Converting pension savings to a retirement income: the risks & potential solutions

In March 2014, George Osborne announced the abolition of most of the restrictions on how people draw an income from their pensions.

Effective from April 2015, individuals were able to take as much as they wished from their pension any time after their 55th birthday.

What happened next?

Announcement

Pre-announcement

April - December 2013


£8.6bn of annuity sales in over 260,000 contracts 1

Announcement

Post-announcement

April - December 2015


£3.3bn of annuity sales through c.61,700 contracts1

Down -62%

2016: the trend continues ...

April – June: a further rise in withdrawals of pension savings ...

£1.8bn of pension withdrawals

... this was more than in any other single quarter since freedoms were introduced.2

1ABI pension freedom statistics – one year on factsheet, ABI, 28th March 2016. 2Source: HMRC 'Flexible Payments from Pensions' Data from 1st April – 31st June 2016.

Risks

Income drawdown is more flexible than an annuity. However, it also increases the likelihood that individuals won't be able to maintain their income throughout their lifetime. We take a look at the risks they face.

Life expectancy

A man retiring in 2021 at 65 is expected to live to 87.

A woman retiring in 2021 at 65 is expected to live to 89.1


1 in 4 people over 65 ...

will enter residential care 2


Percentage of 65 to 74 year olds who reported a ...

long-standing illness or
disability in the UK3

Sequence of returns

'Sequence of returns risk' describes
 the effect of the order in which investment returns are delivered during income drawdown.


Research shows that poor returns in the early years of drawdown can significantly affect an investor’s experience. It increases the risk that income will have to be reduced or that the fund will be exhausted before death.

For example:

Example No. 1

The examples below show portfolios of £100,000 at an average of 7% p.a over a period of 25 years – from age 60 to 85.

Portfolio A (blue) shows a constant rate of growth. Portfolio B (red) experiences poor performance at the beginning but recovers later on.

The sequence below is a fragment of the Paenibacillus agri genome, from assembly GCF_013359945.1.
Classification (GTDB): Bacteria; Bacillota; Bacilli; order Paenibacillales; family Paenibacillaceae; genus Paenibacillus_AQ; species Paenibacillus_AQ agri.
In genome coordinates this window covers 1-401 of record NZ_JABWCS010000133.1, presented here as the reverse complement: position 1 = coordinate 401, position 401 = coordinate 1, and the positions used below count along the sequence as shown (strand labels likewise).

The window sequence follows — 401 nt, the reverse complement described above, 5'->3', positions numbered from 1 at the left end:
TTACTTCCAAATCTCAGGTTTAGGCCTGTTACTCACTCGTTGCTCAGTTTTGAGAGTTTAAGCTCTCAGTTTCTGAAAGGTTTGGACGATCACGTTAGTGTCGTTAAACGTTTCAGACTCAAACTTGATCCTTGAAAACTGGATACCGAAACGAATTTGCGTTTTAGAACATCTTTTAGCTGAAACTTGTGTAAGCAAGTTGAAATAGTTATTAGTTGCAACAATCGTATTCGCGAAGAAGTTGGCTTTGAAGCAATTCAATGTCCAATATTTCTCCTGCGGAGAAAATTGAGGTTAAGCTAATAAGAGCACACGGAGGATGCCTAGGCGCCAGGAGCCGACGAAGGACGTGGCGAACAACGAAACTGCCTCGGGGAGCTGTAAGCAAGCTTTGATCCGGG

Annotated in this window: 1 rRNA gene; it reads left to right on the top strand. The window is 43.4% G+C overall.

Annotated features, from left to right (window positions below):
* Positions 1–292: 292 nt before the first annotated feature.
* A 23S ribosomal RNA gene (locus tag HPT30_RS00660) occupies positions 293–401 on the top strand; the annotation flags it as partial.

£100,000 starting fund, no income, 15% charges. Growth rates 7% pa. constant (blue) and variable (red).

Example No. 2

If the average rate of growth is 7% p.a. and an income of £500 per month is drawn, Portfolio A will reduce at a steady rate.

When a portfolio experiences poor performance and a constant level of income is drawn, Portfolio B shows that it has a detrimental effect on the value of the pension pot.

£100,000 starting fund, no income, 15% charges. Growth rates 7% pa. constant (blue) and variable (red).

The examples below show portfolios of £100,000 at an average of 7% p.a over a period of 25 years – from age 60 to 85.

ExampleNo. 1Fund with no income withdrawal

Age
Portfolio value
£300,000.00 £400,000.00 £250,000.00 £350,000.00 £200,000.00 £150,000.00 £100,000.00 £50,000 £0.00 60 61 62 63 64 65 66 67 68 69 70 71 72 73 74 75 76 77 78 79 80 81 82 83 84 85

£100,000 starting fund, no income, 1.5% p.a. charges. Growth rates: 7% p.a. Constant (blue) and variable (red).

Portfolio A (blue) shows a constant rate of growth.

Portfolio B (red) experiences poor performance at the beginning but recovers later on.

ExampleNo. 2Fund with income withdrawal - £500 a month

Age
Portfolio value
£100,000.00 £120,000.00 £80,000.00 £60,000.00 £40,000.00 £20,000.00 £0.00 60 61 62 63 64 65 66 67 68 69 70 71 72 73 74 75 76 77 78 79 80 81 82 83 84 85

£100,000 starting fund, no income, 1.5% p.a. charges. Growth rates: 7% p.a. Constant (blue) and variable (red).

If the average rate of growth is 7% p.a. and an income of £500 per month is drawn, Portfolio A will reduce at a steady rate.

When a portfolio experiences poor performance and a constant level of income is drawn, Portfolio B shows that it has a detrimental effect on the value of the pension pot.

Previously, legislation was in place to help maintain a certain level of income through retirement. For example, by restricting the amount of income that could be withdrawn. These restrictions have now been removed. It is important to ensure that a sufficient and stable rate of capital growth is maintained to sustain income for a lifetime.

Reverse pound cost averaging

Reverse pound cost averaging is ...

... the effect of withdrawing a fixed regular income from a volatile asset. As the value of the asset falls, so more units or shares have to be sold to maintain the same level of income. By selling more units, the fund has less chance to recover.


Examples below:

The example shows the performance from two funds which have the same total return over the period.

However, fund B is more volatile than fund A. Therefore, more units of fund B need to be sold to maintain the same level of income.

Rotate for full chart

Let's take a look ...

The examples below show the performance from two funds which have the same total return over the period. However, fund B is more volatile than fund A. Therefore, more units of fund B need to be sold to maintain the same level of income.

Potential solutions